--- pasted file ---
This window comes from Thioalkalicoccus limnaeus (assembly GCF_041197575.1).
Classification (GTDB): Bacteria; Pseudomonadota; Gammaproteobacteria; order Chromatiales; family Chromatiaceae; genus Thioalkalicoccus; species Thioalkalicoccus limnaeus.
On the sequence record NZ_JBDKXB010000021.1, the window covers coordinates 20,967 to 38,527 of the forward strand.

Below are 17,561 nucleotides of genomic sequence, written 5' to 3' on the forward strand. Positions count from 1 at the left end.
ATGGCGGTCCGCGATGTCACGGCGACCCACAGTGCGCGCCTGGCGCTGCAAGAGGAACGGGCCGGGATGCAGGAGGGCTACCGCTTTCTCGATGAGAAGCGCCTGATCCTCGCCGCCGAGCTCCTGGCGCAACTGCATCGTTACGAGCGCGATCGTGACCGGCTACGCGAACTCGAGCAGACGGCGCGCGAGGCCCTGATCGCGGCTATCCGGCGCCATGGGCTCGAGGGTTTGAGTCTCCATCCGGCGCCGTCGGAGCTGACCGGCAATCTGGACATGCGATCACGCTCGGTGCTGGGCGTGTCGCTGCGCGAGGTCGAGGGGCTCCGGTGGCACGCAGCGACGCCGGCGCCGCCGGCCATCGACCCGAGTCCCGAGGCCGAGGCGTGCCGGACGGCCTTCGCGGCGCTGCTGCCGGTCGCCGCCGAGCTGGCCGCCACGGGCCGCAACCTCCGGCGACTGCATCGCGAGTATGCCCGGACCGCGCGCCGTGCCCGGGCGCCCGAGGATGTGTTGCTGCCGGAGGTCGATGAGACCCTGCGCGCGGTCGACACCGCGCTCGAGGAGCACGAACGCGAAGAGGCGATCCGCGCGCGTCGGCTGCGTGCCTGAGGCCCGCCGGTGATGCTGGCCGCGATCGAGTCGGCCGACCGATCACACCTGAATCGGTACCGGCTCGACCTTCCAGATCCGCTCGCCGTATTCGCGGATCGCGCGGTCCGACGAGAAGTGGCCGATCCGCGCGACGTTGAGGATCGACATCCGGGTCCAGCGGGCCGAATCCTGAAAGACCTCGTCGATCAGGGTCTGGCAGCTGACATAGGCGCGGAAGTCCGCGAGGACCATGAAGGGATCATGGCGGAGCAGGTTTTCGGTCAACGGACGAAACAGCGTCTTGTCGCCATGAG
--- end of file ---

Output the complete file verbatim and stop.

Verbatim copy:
This window comes from Thioalkalicoccus limnaeus (assembly GCF_041197575.1).
Classification (GTDB): Bacteria; Pseudomonadota; Gammaproteobacteria; order Chromatiales; family Chromatiaceae; genus Thioalkalicoccus; species Thioalkalicoccus limnaeus.
On the sequence record NZ_JBDKXB010000021.1, the window covers coordinates 20,967 to 38,527 of the forward strand.

Below are 17,561 nucleotides of genomic sequence, written 5' to 3' on the forward strand. Positions count from 1 at the left end.
ATGGCGGTCCGCGATGTCACGGCGACCCACAGTGCGCGCCTGGCGCTGCAAGAGGAACGGGCCGGGATGCAGGAGGGCTACCGCTTTCTCGATGAGAAGCGCCTGATCCTCGCCGCCGAGCTCCTGGCGCAACTGCATCGTTACGAGCGCGATCGTGACCGGCTACGCGAACTCGAGCAGACGGCGCGCGAGGCCCTGATCGCGGCTATCCGGCGCCATGGGCTCGAGGGTTTGAGTCTCCATCCGGCGCCGTCGGAGCTGACCGGCAATCTGGACATGCGATCACGCTCGGTGCTGGGCGTGTCGCTGCGCGAGGTCGAGGGGCTCCGGTGGCACGCAGCGACGCCGGCGCCGCCGGCCATCGACCCGAGTCCCGAGGCCGAGGCGTGCCGGACGGCCTTCGCGGCGCTGCTGCCGGTCGCCGCCGAGCTGGCCGCCACGGGCCGCAACCTCCGGCGACTGCATCGCGAGTATGCCCGGACCGCGCGCCGTGCCCGGGCGCCCGAGGATGTGTTGCTGCCGGAGGTCGATGAGACCCTGCGCGCGGTCGACACCGCGCTCGAGGAGCACGAACGCGAAGAGGCGATCCGCGCGCGTCGGCTGCGTGCCTGAGGCCCGCCGGTGATGCTGGCCGCGATCGAGTCGGCCGACCGATCACACCTGAATCGGTACCGGCTCGACCTTCCAGATCCGCTCGCCGTATTCGCGGATCGCGCGGTCCGACGAGAAGTGGCCGATCCGCGCGACGTTGAGGATCGACATCCGGGTCCAGCGGGCCGAATCCTGAAAGACCTCGTCGATCAGGGTCTGGCAGCTGACATAGGCGCGGAAGTCCGCGAGGACCATGAAGGGATCATGGCGGAGCAGGTTTTCGGTCAACGGACGAAACAGCGTCTTGTCGCCATGAG